The casino opens mid-spring and so commences a lively operation of dancers, gambling, and booze. The Westminster hotel, informally known as the pit is a bright pink building in the middle of town, the local watering hole that will forever be the most iconic bar. Its structure is grandfathered in therefore it cannot close for a period of time for it would never be able to open again, and it’s likely seen more inside those walls than most bars. As summer starts, the restaurants begin to open their doors, and people get excited for the sudden abundance of eating options. Dawson City hosts a music festival each year with Canadian artists and people from Whitehorse and all over flock to the town. It’s lively and fun- much like most of the summer. Tombstone Territorial Park is home to some of the most interesting mountain formation I’ve ever seen, and in the fall produces those iconic red and yellow tundra colours. You can take the ferry to West Dawson and drive the road to Alaska, arriving in the town of Chicken, Alaska- blink-and-you-miss-it kind of place. Or hop in a canoe from Whitehorse to Dawson City. For a small remote town, there is plenty to see and do.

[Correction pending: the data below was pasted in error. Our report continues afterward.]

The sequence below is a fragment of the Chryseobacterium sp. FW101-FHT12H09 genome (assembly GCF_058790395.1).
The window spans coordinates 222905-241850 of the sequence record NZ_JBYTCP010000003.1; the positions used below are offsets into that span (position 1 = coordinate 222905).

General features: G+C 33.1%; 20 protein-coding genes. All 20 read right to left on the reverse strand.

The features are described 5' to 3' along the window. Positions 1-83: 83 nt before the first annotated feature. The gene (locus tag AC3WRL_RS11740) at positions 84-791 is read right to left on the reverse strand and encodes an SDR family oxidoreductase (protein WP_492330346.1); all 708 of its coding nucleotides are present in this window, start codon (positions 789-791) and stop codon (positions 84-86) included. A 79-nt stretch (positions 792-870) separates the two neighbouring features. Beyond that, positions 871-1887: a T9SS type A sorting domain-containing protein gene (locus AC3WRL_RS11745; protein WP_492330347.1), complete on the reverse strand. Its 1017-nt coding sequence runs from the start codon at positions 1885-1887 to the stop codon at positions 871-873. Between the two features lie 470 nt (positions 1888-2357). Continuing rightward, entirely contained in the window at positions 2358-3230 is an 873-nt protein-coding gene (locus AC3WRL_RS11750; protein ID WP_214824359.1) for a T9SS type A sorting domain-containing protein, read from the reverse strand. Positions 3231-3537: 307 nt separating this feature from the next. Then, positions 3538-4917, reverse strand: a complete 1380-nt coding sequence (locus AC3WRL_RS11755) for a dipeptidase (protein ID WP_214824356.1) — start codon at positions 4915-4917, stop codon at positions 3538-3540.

Everyone who’s been will agree that the Yukon has a way of pulling at your heartstrings. It can catch people and reel them in. I’ve encouraged a few of my nursing friends to check it out and each of them would agree- one hasn’t left yet! Perhaps it's vastness and wild nature of the land, the feeling that you really are living at the hands of mother nature. Or perhaps it’s the people you meet- all very unique individuals with very different personalities and views on life. Or maybe it’s just the simplicity of it all. They say people go north for one of two reasons; to look for something they’re missing or to run away from something. Either way, you get this feeling you are really living each day, simply.